Consider Low Volatility ETFs

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What is the Low Volatility Factor and Why Does it Matter?

Learn how to harness the low volatility anomaly.2

“More risk equals more return” – this is a common misperception among investors. While highly volatile stocks may indeed deliver bursts of impressive performance, academic research1 has found that lower-volatility stocks have historically generated better risk-adjusted returns over time. This is known as the “low volatility anomaly,2” and it’s the reason why many long-term investors have included Low Volatility factor strategies in their portfolios.

What is the Low Volatility factor?

Factors are measurable characteristics of a security that help explain its performance. The Low Volatility factor applies to the stocks that have been the least volatile in their asset class over time — avoiding the sharper ups and downs of other stocks.

Why does it exist?

There are several reasons why the Low Volatility factor has the potential to outperform the broad market over the long term:

  • The “lottery effect.” Investors can treat stocks like a lottery ticket, seeking larger returns by buying relatively riskier stocks. This "lottery effect" bids up the price of riskier stocks and results in lower risk, out-of-favor stocks being systematically underpriced, which may translate into outperformance.
  • Leverage aversion. In finance theory, due to the efficient market hypothesis, investors are taught that the only way to earn a return above the market is via leverage (borrowing to buy more of the market portfolio). However, many investors are restricted from using leverage in their portfolio. As a result, to earn added risk, they buy riskier or higher risk stocks, which leads to the type of lottery effect described above.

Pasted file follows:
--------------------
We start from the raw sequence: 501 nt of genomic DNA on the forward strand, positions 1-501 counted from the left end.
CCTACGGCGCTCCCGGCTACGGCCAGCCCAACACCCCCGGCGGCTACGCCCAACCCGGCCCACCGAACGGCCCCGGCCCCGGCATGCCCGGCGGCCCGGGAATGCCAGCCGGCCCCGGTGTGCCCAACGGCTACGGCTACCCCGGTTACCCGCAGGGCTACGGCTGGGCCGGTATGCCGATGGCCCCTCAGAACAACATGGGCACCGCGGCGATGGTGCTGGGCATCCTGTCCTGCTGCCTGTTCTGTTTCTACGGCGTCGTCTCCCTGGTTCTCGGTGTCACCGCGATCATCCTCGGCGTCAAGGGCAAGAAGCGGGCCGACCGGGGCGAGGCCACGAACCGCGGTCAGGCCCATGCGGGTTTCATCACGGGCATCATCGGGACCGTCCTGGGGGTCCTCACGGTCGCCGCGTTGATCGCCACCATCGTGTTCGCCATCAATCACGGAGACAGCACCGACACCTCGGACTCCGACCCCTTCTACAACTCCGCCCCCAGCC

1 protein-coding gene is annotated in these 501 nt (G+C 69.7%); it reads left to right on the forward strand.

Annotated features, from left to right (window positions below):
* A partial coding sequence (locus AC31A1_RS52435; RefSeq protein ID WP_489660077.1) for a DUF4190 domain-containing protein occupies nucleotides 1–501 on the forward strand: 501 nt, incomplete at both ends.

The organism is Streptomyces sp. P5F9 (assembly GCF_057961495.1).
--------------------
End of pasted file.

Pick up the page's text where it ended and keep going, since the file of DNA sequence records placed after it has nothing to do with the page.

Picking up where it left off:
• Limits to arbitrage. In many cases, institutional investors are judged by their performance to a fixed benchmark. As a result, their equity portfolios are constructed to match the sector exposures within a benchmark index such as the S&P 500 or Russell 1000. But pure low volatility strategies are built from the bottom up, and the lowest volatility stocks are included no matter which sector they’re in. As a result, low volatility strategies can possess large tracking errors or materially deviate in their sector exposures relative to the benchmark. For this reason, the benefits of the low volatility anomaly are not priced or arbitraged away and are allowed to exist in the marketplace. Institutional investors have little incentive to arbitrage the anomaly away.
Why does low volatility matter?

Simple math tells us that the more a stock’s price falls, the more it has to gain just to get back to even.

  • If a stock loses 10%, it has to gain 11.1% to get back to even.
  • If a stock loses 25%, it has to gain 33% to get back to even.
  • If a stock loses 50%, it has to gain 100% to get back to even.
  • If a stock loses 80%, it has to gain 500% to get back to even.

While volatility can fuel spikes in a stock’s price, it can result in plunges as well. Over the long term, it can be harder for a high volatility stock to make back what it’s lost.

Important Information

  • 1 Benchmarks as Limits to Arbitrage: Understanding the Low Volatility Anomaly, Malcolm Baker, Brendan Bradley and Jeffrey Wurgler, Financial Analysts Journal, January/February 2011.
  • 2 A common assumption in finance is that increasing a portfolio’s risk exposure should generate a higher return. In contrast, the low volatility anomaly refers to the observation that historically, portfolios of lower-volatility stocks produced higher risk-adjusted returns than portfolios with high-volatility stocks.
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